Storage Auctions: The Adult Version of Easter Egg Hunting?

The best part of Easter?  My family’s annual Easter egg hunt. It was such an adventure to find all the plastic eggs hidden around the yard stuffed to the brim with candy and stickers and other treats that kids go coo-coo for coca puffs over.

ImageSuddenly, I went from your average child, bopping around the yard all hopped up on too much sugar, into something else entirely. Suddenly I thought I was Blackbeard sailing the high seas in search of my buried treasure.

The yard was my Treasure Island, and any landlubbers (cousins, siblings, or children of family friends) who got in my way would soon be having to walk the plank! Arrrrgh! I took weird self-satisfaction in winning year after year. So maybe I was (am) a little overly competitive. So what? So what if I still plan to beat my 8 year old brother this year? He’s a freakishly smart child. He can hack it. Besides, I’m helping to build his character. Some would say that literally taking candy from a baby should take the fun out of it. I would have to disagree and say it makes the candy taste even sweeter. Mwahahaha. (So in two short paragraphs I’ve morphed from Blackbeard into Dr. Evil. It happens.)

It now strikes me that auction hunting is not dissimilar to the annual Easter egg hunts of my youth. A group of people all come together to outsmart one another in the hunt for unseen treasure and potential riches.

Over the years, I developed a keen eye during the egg hunts. Flattened grass? A clue! Misplaced pile of dirt? Another clue! Fallen tree debris, like small branches and twigs around the trunk of a tree? Clue! But let’s be honest. My parents weren’t that clever or invested. By the time I was 10 I had just memorized their normal hiding spots from previous hunts gone by.

Similarly, there are some tell-tale clues within each storage locker you come across that can be used time and again to give you an idea of the conditions of the contents within the locker.

ImageProfessional Moving Boxes/Plastic Bins:  During my many college adventures, I spent a lot of time packing and unpacking. My all-time favorite moving aid? U-Haul’s Smart Move Tape. Essentially, it was regular old rolls of masking tape, but with handy labels printed on them, such as Kitchen, Bathroom, Bedroom, Fragile, etc. I moved about 10 times in 4.5 years. That tape made my life just a little bit easier as I schlepped my stuff around the same 60 mile radius over and over again. (Isn’t the definition of insanity doing the same thing over and over again and expecting different results?)  There wasn’t much of value in my boxes, besides a pretty sweet DVD collection.  But often, storage renters who have taken the time to box their items, or have had their items professionally moved have valuables hidden inside. Keep an eye peeled for professional moving boxes, as well as plastic Tupperware bins as these offer protection from bugs and the elements better than you might expect for just about anything that may be inside.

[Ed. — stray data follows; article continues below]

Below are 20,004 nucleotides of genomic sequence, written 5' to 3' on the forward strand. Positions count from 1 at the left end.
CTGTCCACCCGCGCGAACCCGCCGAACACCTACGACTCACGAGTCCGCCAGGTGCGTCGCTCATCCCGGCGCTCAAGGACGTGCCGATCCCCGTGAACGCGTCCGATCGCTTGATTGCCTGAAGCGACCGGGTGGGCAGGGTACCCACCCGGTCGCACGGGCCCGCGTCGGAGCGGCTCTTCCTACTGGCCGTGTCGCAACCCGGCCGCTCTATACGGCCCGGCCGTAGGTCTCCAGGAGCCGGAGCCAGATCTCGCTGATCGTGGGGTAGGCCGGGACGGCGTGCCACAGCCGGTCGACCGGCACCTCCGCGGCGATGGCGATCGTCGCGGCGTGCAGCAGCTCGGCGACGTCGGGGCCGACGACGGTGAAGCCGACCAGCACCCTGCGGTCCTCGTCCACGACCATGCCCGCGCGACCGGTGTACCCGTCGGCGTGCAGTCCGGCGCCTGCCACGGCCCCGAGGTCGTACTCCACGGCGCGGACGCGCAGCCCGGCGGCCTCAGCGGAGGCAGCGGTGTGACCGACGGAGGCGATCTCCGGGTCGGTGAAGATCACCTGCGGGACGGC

Dust: Keep an eye out for units with lots of dust. I know this seems counter intuitive  because who wants to deal with a pile of dust. Especially if you have allergies like I do! But strap on a doctor’s mask and don’t forget the Zyrtec. If you find a unit caked in dust, it may be worth the allergy attack to see what’s inside! If a unit is covered in dust, this is a good indication that it hasn’t been touched recently. Meaning, the previous owners didn’t remove anything, and the contents of the unit may be older, IE Vintage and Antique items that can be sold online, to auction houses , or to local antique dealers in your area.


Cleanliness: Take a look inside a unit before bidding to see if the items inside are arranged neatly and orderly, or if it looks like a free for all in there. If a unit looks disheveled, this means one of two things. 1. The previous owner has ransacked the place and already removed anything valuable before the auction. 2. The previous owner rented the unit, and dumped everything inside all willy nilly. Either way, what this means for you is that the item may not be worth your hard earned moolah. (Monopoly money or otherwise) On the flip side, if a unit looks neat and organized, not only does it make it easier to sort and review all the contents when you win, but there may be some great treasure inside.

Wrapped Furniture: While you may not have much of a chance to review a unit as thoroughly as you’d like before bidding begins, large pieces of furniture are usually easy to spot. If you are able to see items that have been plastic wrapped or at the very least have been covered by moving blankets, sheets, or bed spreads, that furniture is more than likely somewhat valuable and/or in fairly good condition and will be easily resalable.

Climate Control: Most storage units are not climate controlled. Many times, people only seek out climate controlled units if they are storing items of value that could be damaged by heat, humidity, or cold. Take for example, the unit that contained an upright piano that was won during the first auction I attended. If the previous unit owner went out of their way to make sure that they were renting a climate controlled unit, this is a good sign that it will be worth it to cast your bid.

Photo Credits:

Easter Eggs:


Monopoly Money:

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